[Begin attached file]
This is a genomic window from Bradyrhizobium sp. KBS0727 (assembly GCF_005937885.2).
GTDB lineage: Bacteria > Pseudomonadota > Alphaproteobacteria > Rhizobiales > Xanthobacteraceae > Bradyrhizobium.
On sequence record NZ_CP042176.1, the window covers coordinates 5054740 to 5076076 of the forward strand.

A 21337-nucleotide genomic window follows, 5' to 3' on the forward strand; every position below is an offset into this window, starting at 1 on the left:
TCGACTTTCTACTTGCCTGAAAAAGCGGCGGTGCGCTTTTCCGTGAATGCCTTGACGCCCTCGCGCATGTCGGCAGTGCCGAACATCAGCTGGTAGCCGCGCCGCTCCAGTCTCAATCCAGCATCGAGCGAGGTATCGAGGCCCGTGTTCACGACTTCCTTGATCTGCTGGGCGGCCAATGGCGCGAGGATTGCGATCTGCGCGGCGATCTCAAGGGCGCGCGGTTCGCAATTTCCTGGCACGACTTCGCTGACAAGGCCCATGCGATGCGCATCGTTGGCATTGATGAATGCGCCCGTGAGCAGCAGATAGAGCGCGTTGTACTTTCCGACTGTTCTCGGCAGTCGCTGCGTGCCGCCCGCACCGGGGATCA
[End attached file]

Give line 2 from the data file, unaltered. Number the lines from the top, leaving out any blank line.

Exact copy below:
GTDB lineage: Bacteria > Pseudomonadota > Alphaproteobacteria > Rhizobiales > Xanthobacteraceae > Bradyrhizobium.